Today’s Story: Domaine Ponsot
Domaine Ponsot traces its roots back to 1872 when William Ponsot acquired a home and vineyards that included plots in Clos des Monts-Luisants, Clos de la Roche, Gevrey-Chambertin Les Combottes, and Charmes Chambertin. Though he bottled a small amount of wine at this time, Ponsot used this mainly for personal use or for sale in restaurants the Ponsot family owned. In 1920, William’s nephew and godson Hippolyte Ponsot, a former diplomat, took over the estate due to William not having children. With the help of his brother Henri Ponsot, Hippolyte greatly expanded the estate’s holdings in Clos de la Roche. By 1932, Hippolyte was bottling all of his wines and 1934 marked the first vintage being marketed throughout France, Europe, and even the United States.
A familial estate since its beginning, Domaine Ponsot started to transition to Jean-Marie Ponsot (Hippolyte’s son) when he helped at the estate in 1942. By 1957, Hippolyte stopped working at the estate and Jean-Marie took over completely. Jean-Marie played a very important role in clonal selections within Burgundy during the 1960s and many of the well-known Pinot Noir clones including 113, 114, 115, and 667 come from Ponsot’s vineyard holdings in Clos de la Roche (source). In 1981, Jean-Marie’s son Laurent Ponsot began working at the domaine and he would ultimately take over management of the domaine in 1997 with his sister Rose-Marie. Laurent left work at the domaine in 2017, however Rose-Marie took over sole management and continues the family legacy today.
To learn about the painstakingly deliberate process Domaine Ponsot follows when they grow fruit, harvest fruit, and make wine, check out the “Our Job” tab on their website here. Also, explore the other tabs that do more justice than I probably could in what I try to keep relatively short and easy to read posts.
I will, however, leave you with a very interesting tidbit about Domaine Ponsot. Some of you may be familiar with the name Rudy Kurniawan already, but if not I encourage you to read about him or watch the “Sour Grapes” documentary on Netflix. Rudy was the center of a massive counterfeit wine fraud throughout the 2000s, and he used some of Domaine Ponsot’s “wines” throughout his crime. For instance, Rudy consigned bottles of Ponsot including 1945, 1949, 1959, 1962, 1966, and 1971 Clos St. Denis as well as a bottle of 1929 Clos de la Roche but the domaine did not estate bottle wines until 1934. Even worse, Ponsot didn’t make a Clos St. Denis until 1982. Laurent Ponsot quickly got wind of this and, knowing these wines must be fake, worked with the FBI in an attempt to bring Rudy to swift and brutal justice. (You may also know of Bill Koch’s battle against counterfeit wines….this also centered on Rudy).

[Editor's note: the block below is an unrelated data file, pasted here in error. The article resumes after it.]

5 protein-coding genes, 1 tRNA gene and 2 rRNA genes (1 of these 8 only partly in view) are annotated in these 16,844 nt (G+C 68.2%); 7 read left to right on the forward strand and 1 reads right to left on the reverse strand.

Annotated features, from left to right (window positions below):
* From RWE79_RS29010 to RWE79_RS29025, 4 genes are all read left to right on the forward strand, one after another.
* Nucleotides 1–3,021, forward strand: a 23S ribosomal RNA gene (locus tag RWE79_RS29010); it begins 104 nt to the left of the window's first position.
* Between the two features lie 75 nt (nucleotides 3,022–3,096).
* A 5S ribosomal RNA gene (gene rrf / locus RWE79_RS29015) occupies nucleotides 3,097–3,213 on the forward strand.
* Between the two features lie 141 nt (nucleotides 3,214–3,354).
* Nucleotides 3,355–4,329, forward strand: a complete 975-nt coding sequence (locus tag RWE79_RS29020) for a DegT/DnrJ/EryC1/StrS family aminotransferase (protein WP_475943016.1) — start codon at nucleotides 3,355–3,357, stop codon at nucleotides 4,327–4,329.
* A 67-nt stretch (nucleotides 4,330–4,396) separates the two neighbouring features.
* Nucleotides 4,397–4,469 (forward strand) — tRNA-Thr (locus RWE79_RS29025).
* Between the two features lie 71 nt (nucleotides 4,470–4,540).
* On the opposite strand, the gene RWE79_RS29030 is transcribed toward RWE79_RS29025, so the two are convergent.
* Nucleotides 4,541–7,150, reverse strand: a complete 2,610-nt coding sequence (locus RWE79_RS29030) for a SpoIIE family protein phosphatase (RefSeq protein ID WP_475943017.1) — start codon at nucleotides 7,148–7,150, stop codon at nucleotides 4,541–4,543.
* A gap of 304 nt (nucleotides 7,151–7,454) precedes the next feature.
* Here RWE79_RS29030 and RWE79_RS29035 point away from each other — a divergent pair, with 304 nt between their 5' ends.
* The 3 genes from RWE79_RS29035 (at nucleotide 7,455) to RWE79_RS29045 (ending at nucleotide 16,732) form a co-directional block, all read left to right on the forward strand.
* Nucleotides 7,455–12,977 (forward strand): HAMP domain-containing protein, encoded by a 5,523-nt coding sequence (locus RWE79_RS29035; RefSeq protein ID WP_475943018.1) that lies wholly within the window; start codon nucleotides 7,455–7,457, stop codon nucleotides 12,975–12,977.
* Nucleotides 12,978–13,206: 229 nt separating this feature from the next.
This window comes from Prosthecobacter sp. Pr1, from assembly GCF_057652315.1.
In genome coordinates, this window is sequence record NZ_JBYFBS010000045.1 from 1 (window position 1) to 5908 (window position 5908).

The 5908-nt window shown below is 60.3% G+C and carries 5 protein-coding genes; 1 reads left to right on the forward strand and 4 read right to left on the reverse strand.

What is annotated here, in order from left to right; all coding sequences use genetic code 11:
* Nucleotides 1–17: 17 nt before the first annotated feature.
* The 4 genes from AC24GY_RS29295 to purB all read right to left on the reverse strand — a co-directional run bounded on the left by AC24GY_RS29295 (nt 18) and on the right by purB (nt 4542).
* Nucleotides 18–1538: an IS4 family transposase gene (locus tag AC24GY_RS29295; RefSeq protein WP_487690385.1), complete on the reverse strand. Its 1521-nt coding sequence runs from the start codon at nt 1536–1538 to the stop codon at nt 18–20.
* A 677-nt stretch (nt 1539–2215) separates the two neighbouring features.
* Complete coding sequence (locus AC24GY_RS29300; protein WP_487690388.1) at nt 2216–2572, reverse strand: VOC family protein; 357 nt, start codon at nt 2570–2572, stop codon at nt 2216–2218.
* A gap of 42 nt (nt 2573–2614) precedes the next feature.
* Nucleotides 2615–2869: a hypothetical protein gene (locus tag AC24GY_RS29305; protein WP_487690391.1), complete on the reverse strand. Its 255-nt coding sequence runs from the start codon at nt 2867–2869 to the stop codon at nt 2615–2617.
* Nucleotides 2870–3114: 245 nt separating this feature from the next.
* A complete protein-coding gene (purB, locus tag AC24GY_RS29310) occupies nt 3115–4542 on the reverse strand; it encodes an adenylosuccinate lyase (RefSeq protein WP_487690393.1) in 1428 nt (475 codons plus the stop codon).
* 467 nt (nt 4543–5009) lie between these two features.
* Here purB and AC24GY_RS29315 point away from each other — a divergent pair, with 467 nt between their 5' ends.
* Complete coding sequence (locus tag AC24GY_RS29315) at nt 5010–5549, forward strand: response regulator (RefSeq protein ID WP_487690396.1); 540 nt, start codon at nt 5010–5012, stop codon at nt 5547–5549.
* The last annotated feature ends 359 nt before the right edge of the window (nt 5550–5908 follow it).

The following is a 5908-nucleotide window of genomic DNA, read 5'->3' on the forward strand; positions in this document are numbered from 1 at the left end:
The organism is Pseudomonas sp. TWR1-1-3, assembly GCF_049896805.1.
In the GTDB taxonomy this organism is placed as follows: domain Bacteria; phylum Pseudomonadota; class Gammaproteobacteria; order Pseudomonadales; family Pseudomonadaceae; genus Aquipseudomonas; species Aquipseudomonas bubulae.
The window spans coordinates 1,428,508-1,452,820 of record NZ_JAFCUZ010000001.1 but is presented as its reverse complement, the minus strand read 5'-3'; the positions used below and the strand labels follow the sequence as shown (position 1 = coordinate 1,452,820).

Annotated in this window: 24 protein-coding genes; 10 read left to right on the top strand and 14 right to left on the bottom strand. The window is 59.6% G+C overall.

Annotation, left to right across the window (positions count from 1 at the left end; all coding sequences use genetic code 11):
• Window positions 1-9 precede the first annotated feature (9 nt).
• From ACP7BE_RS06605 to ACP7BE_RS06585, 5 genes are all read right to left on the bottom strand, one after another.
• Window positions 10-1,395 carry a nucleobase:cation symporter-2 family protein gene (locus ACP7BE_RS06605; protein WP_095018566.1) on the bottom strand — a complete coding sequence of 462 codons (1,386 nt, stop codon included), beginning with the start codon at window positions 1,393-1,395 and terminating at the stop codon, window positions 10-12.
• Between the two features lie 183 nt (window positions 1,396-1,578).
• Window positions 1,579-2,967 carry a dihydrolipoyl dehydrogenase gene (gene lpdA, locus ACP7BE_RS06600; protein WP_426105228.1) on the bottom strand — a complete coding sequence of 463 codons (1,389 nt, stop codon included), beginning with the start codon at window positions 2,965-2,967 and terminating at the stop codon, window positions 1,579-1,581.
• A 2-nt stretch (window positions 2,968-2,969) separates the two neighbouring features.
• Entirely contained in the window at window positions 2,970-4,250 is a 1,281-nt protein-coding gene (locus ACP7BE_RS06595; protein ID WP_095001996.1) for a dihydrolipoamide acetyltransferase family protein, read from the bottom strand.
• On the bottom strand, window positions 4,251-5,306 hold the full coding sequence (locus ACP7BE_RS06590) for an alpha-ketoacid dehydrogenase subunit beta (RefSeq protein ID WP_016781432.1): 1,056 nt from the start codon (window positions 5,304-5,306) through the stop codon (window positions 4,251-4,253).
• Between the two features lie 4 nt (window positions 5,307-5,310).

Today’s Wine: 2009 Corton Bressandes Grand Cru
100% Pinot Noir; 13% ABV
This wine is medium to deep ruby in color and moderately opaque. I let this open up in the glass, and once it did the nose showcases aromas of raspberry, strawberry, rose, white pepper, chocolate, rocky soil, rosemary, and mint. Once in the mouth, I get notes of cherry, strawberry, forest floor, game, purple florals, and stone minerality. The wine is medium-bodied with high acidity, medium tannins, and a long finish.
Price: $290. Certainly a bottle for a special occasion, as many of Ponsot’s wines are. Pair this with chicken, rabbit, lamb, or a plate of mild cheese and charcuterie.